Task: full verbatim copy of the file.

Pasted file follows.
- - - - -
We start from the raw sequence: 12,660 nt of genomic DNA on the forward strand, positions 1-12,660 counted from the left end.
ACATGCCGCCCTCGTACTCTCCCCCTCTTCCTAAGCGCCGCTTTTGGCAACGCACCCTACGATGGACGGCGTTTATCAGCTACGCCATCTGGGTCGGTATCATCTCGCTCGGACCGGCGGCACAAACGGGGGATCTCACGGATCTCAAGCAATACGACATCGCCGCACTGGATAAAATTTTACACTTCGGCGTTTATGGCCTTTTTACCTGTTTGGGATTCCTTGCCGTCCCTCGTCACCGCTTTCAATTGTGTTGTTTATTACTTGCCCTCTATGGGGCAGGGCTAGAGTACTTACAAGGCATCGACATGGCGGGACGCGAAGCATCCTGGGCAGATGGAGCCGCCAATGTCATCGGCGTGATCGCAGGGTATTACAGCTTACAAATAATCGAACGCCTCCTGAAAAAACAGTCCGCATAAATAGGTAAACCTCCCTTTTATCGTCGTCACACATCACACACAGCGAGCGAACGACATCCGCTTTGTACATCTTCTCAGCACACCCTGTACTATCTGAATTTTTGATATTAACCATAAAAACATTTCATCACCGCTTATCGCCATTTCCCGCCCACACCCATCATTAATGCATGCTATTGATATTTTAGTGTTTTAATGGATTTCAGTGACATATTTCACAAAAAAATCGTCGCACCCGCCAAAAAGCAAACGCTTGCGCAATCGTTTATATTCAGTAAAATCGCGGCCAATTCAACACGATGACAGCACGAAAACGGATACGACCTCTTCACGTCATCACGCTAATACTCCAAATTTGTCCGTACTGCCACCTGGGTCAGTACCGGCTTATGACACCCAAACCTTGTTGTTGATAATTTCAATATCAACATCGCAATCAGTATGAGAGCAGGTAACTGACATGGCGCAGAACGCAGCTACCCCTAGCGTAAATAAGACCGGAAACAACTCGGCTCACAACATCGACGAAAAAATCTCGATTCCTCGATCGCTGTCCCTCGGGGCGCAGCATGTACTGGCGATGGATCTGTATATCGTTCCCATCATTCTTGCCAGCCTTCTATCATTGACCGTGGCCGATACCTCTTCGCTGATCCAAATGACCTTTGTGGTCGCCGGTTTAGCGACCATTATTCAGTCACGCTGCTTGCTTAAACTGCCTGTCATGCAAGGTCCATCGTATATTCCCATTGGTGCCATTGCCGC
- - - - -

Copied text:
We start from the raw sequence: 12,660 nt of genomic DNA on the forward strand, positions 1-12,660 counted from the left end.
ACATGCCGCCCTCGTACTCTCCCCCTCTTCCTAAGCGCCGCTTTTGGCAACGCACCCTACGATGGACGGCGTTTATCAGCTACGCCATCTGGGTCGGTATCATCTCGCTCGGACCGGCGGCACAAACGGGGGATCTCACGGATCTCAAGCAATACGACATCGCCGCACTGGATAAAATTTTACACTTCGGCGTTTATGGCCTTTTTACCTGTTTGGGATTCCTTGCCGTCCCTCGTCACCGCTTTCAATTGTGTTGTTTATTACTTGCCCTCTATGGGGCAGGGCTAGAGTACTTACAAGGCATCGACATGGCGGGACGCGAAGCATCCTGGGCAGATGGAGCCGCCAATGTCATCGGCGTGATCGCAGGGTATTACAGCTTACAAATAATCGAACGCCTCCTGAAAAAACAGTCCGCATAAATAGGTAAACCTCCCTTTTATCGTCGTCACACATCACACACAGCGAGCGAACGACATCCGCTTTGTACATCTTCTCAGCACACCCTGTACTATCTGAATTTTTGATATTAACCATAAAAACATTTCATCACCGCTTATCGCCATTTCCCGCCCACACCCATCATTAATGCATGCTATTGATATTTTAGTGTTTTAATGGATTTCAGTGACATATTTCACAAAAAAATCGTCGCACCCGCCAAAAAGCAAACGCTTGCGCAATCGTTTATATTCAGTAAAATCGCGGCCAATTCAACACGATGACAGCACGAAAACGGATACGACCTCTTCACGTCATCACGCTAATACTCCAAATTTGTCCGTACTGCCACCTGGGTCAGTACCGGCTTATGACACCCAAACCTTGTTGTTGATAATTTCAATATCAACATCGCAATCAGTATGAGAGCAGGTAACTGACATGGCGCAGAACGCAGCTACCCCTAGCGTAAATAAGACCGGAAACAACTCGGCTCACAACATCGACGAAAAAATCTCGATTCCTCGATCGCTGTCCCTCGGGGCGCAGCATGTACTGGCGATGGATCTGTATATCGTTCCCATCATTCTTGCCAGCCTTCTATCATTGACCGTGGCCGATACCTCTTCGCTGATCCAAATGACCTTTGTGGTCGCCGGTTTAGCGACCATTATTCAGTCACGCTGCTTGCTTAAACTGCCTGTCATGCAAGGTCCATCGTATATTCCCATTGGTGCCATTGCCGC